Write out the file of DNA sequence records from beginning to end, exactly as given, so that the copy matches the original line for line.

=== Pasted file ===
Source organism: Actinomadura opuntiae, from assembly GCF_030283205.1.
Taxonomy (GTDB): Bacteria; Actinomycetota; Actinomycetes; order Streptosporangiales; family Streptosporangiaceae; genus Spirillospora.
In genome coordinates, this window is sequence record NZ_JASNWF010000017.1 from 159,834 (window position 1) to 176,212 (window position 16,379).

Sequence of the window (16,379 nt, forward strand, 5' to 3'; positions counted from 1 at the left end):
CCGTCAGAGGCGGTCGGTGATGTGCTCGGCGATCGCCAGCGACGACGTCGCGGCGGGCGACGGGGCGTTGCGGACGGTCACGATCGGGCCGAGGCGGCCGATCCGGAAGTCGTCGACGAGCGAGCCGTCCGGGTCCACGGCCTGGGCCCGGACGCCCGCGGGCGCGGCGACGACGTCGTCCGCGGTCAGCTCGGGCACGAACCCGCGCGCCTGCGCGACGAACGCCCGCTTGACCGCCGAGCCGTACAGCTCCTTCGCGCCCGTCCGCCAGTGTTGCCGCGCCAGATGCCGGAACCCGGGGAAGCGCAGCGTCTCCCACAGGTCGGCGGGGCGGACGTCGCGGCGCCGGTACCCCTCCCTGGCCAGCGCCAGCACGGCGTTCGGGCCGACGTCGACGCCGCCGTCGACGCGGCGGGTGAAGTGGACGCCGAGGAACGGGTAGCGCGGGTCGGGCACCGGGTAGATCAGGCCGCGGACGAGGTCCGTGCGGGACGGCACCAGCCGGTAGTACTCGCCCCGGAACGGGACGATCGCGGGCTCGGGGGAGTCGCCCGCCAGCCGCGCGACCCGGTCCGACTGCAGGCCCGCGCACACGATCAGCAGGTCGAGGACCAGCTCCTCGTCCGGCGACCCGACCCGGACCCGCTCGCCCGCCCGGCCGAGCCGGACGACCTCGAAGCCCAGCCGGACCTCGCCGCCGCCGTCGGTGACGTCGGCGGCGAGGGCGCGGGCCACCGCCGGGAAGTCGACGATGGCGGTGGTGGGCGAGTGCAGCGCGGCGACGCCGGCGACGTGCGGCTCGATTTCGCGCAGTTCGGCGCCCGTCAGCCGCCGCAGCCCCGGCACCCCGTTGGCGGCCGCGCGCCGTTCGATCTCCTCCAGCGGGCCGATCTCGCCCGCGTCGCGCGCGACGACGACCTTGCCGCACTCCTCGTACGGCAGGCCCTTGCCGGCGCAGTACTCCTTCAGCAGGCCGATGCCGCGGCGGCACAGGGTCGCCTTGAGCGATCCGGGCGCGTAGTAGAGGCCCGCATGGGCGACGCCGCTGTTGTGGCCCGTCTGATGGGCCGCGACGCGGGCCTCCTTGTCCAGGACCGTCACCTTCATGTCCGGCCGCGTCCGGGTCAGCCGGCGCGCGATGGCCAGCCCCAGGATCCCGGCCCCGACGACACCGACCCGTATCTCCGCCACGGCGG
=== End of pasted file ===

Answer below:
Source organism: Actinomadura opuntiae, from assembly GCF_030283205.1.
Taxonomy (GTDB): Bacteria; Actinomycetota; Actinomycetes; order Streptosporangiales; family Streptosporangiaceae; genus Spirillospora.
In genome coordinates, this window is sequence record NZ_JASNWF010000017.1 from 159,834 (window position 1) to 176,212 (window position 16,379).

Sequence of the window (16,379 nt, forward strand, 5' to 3'; positions counted from 1 at the left end):
CCGTCAGAGGCGGTCGGTGATGTGCTCGGCGATCGCCAGCGACGACGTCGCGGCGGGCGACGGGGCGTTGCGGACGGTCACGATCGGGCCGAGGCGGCCGATCCGGAAGTCGTCGACGAGCGAGCCGTCCGGGTCCACGGCCTGGGCCCGGACGCCCGCGGGCGCGGCGACGACGTCGTCCGCGGTCAGCTCGGGCACGAACCCGCGCGCCTGCGCGACGAACGCCCGCTTGACCGCCGAGCCGTACAGCTCCTTCGCGCCCGTCCGCCAGTGTTGCCGCGCCAGATGCCGGAACCCGGGGAAGCGCAGCGTCTCCCACAGGTCGGCGGGGCGGACGTCGCGGCGCCGGTACCCCTCCCTGGCCAGCGCCAGCACGGCGTTCGGGCCGACGTCGACGCCGCCGTCGACGCGGCGGGTGAAGTGGACGCCGAGGAACGGGTAGCGCGGGTCGGGCACCGGGTAGATCAGGCCGCGGACGAGGTCCGTGCGGGACGGCACCAGCCGGTAGTACTCGCCCCGGAACGGGACGATCGCGGGCTCGGGGGAGTCGCCCGCCAGCCGCGCGACCCGGTCCGACTGCAGGCCCGCGCACACGATCAGCAGGTCGAGGACCAGCTCCTCGTCCGGCGACCCGACCCGGACCCGCTCGCCCGCCCGGCCGAGCCGGACGACCTCGAAGCCCAGCCGGACCTCGCCGCCGCCGTCGGTGACGTCGGCGGCGAGGGCGCGGGCCACCGCCGGGAAGTCGACGATGGCGGTGGTGGGCGAGTGCAGCGCGGCGACGCCGGCGACGTGCGGCTCGATTTCGCGCAGTTCGGCGCCCGTCAGCCGCCGCAGCCCCGGCACCCCGTTGGCGGCCGCGCGCCGTTCGATCTCCTCCAGCGGGCCGATCTCGCCCGCGTCGCGCGCGACGACGACCTTGCCGCACTCCTCGTACGGCAGGCCCTTGCCGGCGCAGTACTCCTTCAGCAGGCCGATGCCGCGGCGGCACAGGGTCGCCTTGAGCGATCCGGGCGCGTAGTAGAGGCCCGCATGGGCGACGCCGCTGTTGTGGCCCGTCTGATGGGCCGCGACGCGGGCCTCCTTGTCCAGGACCGTCACCTTCATGTCCGGCCGCGTCCGGGTCAGCCGGCGCGCGATGGCCAGCCCCAGGATCCCGGCCCCGACGACACCGACCCGTATCTCCGCCACGGCGG